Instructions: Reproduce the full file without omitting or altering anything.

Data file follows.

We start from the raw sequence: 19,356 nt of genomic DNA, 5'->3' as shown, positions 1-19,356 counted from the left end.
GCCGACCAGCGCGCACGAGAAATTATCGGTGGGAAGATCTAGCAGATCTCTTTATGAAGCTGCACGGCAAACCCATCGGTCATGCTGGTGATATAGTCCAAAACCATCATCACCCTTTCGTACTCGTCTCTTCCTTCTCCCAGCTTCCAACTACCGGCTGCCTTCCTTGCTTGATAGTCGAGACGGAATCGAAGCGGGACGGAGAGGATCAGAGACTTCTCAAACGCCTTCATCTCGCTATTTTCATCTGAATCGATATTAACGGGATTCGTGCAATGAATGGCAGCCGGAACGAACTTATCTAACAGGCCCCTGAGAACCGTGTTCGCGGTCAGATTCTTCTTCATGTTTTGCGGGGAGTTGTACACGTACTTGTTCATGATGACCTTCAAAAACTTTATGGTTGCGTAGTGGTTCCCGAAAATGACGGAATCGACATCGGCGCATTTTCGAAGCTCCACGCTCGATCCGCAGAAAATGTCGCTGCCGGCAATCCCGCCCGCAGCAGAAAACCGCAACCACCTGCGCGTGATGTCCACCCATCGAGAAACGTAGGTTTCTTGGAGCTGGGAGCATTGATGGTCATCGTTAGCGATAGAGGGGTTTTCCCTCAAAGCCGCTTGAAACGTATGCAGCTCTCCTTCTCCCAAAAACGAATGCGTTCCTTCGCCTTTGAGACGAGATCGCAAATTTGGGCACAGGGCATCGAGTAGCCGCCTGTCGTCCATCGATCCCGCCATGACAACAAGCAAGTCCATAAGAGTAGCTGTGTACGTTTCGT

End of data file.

We start from the raw sequence: 19,356 nt of genomic DNA, 5'->3' as shown, positions 1-19,356 counted from the left end.
GCCGACCAGCGCGCACGAGAAATTATCGGTGGGAAGATCTAGCAGATCTCTTTATGAAGCTGCACGGCAAACCCATCGGTCATGCTGGTGATATAGTCCAAAACCATCATCACCCTTTCGTACTCGTCTCTTCCTTCTCCCAGCTTCCAACTACCGGCTGCCTTCCTTGCTTGATAGTCGAGACGGAATCGAAGCGGGACGGAGAGGATCAGAGACTTCTCAAACGCCTTCATCTCGCTATTTTCATCTGAATCGATATTAACGGGATTCGTGCAATGAATGGCAGCCGGAACGAACTTATCTAACAGGCCCCTGAGAACCGTGTTCGCGGTCAGATTCTTCTTCATGTTTTGCGGGGAGTTGTACACGTACTTGTTCATGATGACCTTCAAAAACTTTATGGTTGCGTAGTGGTTCCCGAAAATGACGGAATCGACATCGGCGCATTTTCGAAGCTCCACGCTCGATCCGCAGAAAATGTCGCTGCCGGCAATCCCGCCCGCAGCAGAAAACCGCAACCACCTGCGCGTGATGTCCACCCATCGAGAAACGTAGGTTTCTTGGAGCTGGGAGCATTGATGGTCATCGTTAGCGATAGAGGGGTTTTCCCTCAAAGCCGCTTGAAACGTATGCAGCTCTCCTTCTCCCAAAAACGAATGCGTTCCTTCGCCTTTGAGACGAGATCGCAAATTTGGGCACAGGGCATCGAGTAGCCGCCTGTCGTCCATCGATCCCGCCATGACAACAAGCAAGTCCATAAGAGTAGCTGTGTACGTTTCGT